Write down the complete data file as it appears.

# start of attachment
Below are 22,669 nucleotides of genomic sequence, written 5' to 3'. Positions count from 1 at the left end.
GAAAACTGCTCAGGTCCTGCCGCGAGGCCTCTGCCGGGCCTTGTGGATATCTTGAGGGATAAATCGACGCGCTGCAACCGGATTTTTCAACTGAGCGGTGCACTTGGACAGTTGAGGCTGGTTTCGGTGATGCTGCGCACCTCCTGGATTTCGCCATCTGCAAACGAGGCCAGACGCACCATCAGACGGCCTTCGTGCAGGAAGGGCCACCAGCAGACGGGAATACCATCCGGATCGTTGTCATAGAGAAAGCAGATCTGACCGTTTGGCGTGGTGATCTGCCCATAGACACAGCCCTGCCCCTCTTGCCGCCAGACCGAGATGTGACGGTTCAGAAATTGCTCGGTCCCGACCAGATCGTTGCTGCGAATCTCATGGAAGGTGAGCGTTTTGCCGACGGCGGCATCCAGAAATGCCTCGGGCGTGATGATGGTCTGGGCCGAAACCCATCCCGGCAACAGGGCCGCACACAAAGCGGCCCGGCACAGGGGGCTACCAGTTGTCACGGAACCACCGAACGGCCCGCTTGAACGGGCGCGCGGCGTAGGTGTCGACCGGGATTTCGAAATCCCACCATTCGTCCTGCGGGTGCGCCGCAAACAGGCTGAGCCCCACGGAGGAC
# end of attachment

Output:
Below are 22,669 nucleotides of genomic sequence, written 5' to 3'. Positions count from 1 at the left end.
GAAAACTGCTCAGGTCCTGCCGCGAGGCCTCTGCCGGGCCTTGTGGATATCTTGAGGGATAAATCGACGCGCTGCAACCGGATTTTTCAACTGAGCGGTGCACTTGGACAGTTGAGGCTGGTTTCGGTGATGCTGCGCACCTCCTGGATTTCGCCATCTGCAAACGAGGCCAGACGCACCATCAGACGGCCTTCGTGCAGGAAGGGCCACCAGCAGACGGGAATACCATCCGGATCGTTGTCATAGAGAAAGCAGATCTGACCGTTTGGCGTGGTGATCTGCCCATAGACACAGCCCTGCCCCTCTTGCCGCCAGACCGAGATGTGACGGTTCAGAAATTGCTCGGTCCCGACCAGATCGTTGCTGCGAATCTCATGGAAGGTGAGCGTTTTGCCGACGGCGGCATCCAGAAATGCCTCGGGCGTGATGATGGTCTGGGCCGAAACCCATCCCGGCAACAGGGCCGCACACAAAGCGGCCCGGCACAGGGGGCTACCAGTTGTCACGGAACCACCGAACGGCCCGCTTGAACGGGCGCGCGGCGTAGGTGTCGACCGGGATTTCGAAATCCCACCATTCGTCCTGCGGGTGCGCCGCAAACAGGCTGAGCCCCACGGAGGAC